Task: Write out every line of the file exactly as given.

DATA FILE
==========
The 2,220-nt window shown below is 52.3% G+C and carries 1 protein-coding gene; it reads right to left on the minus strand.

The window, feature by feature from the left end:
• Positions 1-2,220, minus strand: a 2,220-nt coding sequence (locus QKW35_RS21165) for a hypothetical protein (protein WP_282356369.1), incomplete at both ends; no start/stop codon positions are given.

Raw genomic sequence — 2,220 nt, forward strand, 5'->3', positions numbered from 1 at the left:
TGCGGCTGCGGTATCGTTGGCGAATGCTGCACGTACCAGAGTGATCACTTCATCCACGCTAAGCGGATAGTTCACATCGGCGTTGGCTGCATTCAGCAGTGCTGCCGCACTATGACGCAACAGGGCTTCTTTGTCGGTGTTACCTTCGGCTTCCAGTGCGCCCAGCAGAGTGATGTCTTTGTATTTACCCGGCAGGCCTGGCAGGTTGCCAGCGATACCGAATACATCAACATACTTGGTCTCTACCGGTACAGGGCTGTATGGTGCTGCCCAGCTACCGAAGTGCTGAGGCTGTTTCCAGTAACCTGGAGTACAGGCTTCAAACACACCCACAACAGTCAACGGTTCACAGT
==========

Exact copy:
The 2,220-nt window shown below is 52.3% G+C and carries 1 protein-coding gene; it reads right to left on the minus strand.

The window, feature by feature from the left end:
• Positions 1-2,220, minus strand: a 2,220-nt coding sequence (locus QKW35_RS21165) for a hypothetical protein (protein WP_282356369.1), incomplete at both ends; no start/stop codon positions are given.

Raw genomic sequence — 2,220 nt, forward strand, 5'->3', positions numbered from 1 at the left:
TGCGGCTGCGGTATCGTTGGCGAATGCTGCACGTACCAGAGTGATCACTTCATCCACGCTAAGCGGATAGTTCACATCGGCGTTGGCTGCATTCAGCAGTGCTGCCGCACTATGACGCAACAGGGCTTCTTTGTCGGTGTTACCTTCGGCTTCCAGTGCGCCCAGCAGAGTGATGTCTTTGTATTTACCCGGCAGGCCTGGCAGGTTGCCAGCGATACCGAATACATCAACATACTTGGTCTCTACCGGTACAGGGCTGTATGGTGCTGCCCAGCTACCGAAGTGCTGAGGCTGTTTCCAGTAACCTGGAGTACAGGCTTCAAACACACCCACAACAGTCAACGGTTCACAGT